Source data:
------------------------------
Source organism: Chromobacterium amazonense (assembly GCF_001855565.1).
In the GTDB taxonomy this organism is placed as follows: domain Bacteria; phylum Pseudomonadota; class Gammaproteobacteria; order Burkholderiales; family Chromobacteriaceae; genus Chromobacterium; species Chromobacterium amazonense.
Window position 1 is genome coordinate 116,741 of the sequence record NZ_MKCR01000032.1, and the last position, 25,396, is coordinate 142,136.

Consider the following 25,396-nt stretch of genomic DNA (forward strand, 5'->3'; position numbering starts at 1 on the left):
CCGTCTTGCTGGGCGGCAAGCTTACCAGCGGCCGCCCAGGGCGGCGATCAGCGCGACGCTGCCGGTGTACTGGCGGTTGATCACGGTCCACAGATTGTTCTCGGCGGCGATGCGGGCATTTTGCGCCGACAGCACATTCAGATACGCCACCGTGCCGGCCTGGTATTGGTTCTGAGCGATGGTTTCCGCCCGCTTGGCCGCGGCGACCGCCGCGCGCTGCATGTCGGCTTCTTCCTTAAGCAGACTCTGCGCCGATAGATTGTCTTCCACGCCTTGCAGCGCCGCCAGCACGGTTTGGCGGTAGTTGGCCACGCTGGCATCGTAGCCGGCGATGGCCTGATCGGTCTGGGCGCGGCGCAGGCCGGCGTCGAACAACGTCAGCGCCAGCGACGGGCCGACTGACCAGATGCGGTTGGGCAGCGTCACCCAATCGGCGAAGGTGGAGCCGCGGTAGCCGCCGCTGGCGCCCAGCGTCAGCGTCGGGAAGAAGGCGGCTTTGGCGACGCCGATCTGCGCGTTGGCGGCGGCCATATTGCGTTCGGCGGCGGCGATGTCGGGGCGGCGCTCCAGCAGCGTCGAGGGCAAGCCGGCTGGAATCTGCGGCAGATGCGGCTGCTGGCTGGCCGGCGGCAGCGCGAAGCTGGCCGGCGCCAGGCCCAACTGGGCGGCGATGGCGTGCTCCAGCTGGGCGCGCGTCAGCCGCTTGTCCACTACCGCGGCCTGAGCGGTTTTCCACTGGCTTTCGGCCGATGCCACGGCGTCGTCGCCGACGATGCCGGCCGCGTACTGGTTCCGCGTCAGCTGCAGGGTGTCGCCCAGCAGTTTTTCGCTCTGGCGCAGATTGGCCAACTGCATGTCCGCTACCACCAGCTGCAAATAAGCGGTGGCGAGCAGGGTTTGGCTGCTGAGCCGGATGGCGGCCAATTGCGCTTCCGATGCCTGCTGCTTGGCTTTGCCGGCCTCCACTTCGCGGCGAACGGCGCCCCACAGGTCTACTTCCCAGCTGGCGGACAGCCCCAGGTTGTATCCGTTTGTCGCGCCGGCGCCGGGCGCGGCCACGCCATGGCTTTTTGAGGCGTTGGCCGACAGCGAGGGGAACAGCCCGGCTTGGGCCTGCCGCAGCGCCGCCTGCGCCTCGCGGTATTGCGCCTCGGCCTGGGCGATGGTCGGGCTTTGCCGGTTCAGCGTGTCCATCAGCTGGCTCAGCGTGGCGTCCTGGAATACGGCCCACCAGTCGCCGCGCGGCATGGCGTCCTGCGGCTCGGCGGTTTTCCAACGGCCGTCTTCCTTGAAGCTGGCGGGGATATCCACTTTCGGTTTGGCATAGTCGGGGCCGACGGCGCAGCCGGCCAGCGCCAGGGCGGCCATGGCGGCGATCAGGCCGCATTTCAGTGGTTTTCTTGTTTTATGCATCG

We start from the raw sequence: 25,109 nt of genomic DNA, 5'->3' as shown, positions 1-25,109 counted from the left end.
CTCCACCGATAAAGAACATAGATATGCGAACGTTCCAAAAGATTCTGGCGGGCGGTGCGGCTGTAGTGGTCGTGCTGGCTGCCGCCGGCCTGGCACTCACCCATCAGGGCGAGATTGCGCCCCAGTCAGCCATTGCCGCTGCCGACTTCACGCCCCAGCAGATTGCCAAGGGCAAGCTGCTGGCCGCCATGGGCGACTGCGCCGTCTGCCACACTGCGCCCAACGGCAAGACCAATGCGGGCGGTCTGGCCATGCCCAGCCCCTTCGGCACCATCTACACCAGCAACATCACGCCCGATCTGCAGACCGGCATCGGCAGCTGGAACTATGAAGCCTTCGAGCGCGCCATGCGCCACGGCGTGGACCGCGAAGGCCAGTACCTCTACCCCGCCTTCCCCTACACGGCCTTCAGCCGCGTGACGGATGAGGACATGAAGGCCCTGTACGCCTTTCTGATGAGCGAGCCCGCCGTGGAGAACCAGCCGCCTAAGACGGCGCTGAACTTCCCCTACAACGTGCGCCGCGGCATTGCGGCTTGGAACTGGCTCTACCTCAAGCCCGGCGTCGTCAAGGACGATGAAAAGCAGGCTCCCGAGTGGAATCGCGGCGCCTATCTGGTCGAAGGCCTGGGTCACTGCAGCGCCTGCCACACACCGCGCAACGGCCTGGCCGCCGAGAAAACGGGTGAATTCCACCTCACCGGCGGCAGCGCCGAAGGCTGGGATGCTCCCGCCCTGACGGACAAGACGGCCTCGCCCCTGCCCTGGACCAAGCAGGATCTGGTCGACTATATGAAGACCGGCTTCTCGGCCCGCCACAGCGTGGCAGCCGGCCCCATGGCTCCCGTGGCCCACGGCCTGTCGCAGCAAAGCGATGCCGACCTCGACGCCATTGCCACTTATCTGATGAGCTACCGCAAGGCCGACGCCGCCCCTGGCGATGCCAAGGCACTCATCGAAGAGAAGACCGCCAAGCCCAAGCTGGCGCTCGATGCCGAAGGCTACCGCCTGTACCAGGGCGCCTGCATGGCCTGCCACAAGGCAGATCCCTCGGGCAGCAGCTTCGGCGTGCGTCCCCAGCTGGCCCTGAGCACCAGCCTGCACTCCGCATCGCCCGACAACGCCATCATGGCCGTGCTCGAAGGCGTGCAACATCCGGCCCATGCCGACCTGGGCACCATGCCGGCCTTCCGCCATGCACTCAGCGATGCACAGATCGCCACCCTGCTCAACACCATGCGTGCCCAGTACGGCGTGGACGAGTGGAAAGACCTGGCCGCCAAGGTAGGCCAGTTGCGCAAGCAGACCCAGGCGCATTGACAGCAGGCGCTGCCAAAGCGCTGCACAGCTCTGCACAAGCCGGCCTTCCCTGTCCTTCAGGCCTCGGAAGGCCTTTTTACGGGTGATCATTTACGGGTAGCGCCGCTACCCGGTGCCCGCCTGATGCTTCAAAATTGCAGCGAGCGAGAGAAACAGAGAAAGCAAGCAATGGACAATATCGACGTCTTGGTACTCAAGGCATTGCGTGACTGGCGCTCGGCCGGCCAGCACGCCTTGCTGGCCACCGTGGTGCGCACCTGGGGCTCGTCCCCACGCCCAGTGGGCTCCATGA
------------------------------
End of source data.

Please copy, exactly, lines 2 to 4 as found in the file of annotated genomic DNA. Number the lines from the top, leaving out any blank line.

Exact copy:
In the GTDB taxonomy this organism is placed as follows: domain Bacteria; phylum Pseudomonadota; class Gammaproteobacteria; order Burkholderiales; family Chromobacteriaceae; genus Chromobacterium; species Chromobacterium amazonense.
Window position 1 is genome coordinate 116,741 of the sequence record NZ_MKCR01000032.1, and the last position, 25,396, is coordinate 142,136.

Consider the following 25,396-nt stretch of genomic DNA (forward strand, 5'->3'; position numbering starts at 1 on the left):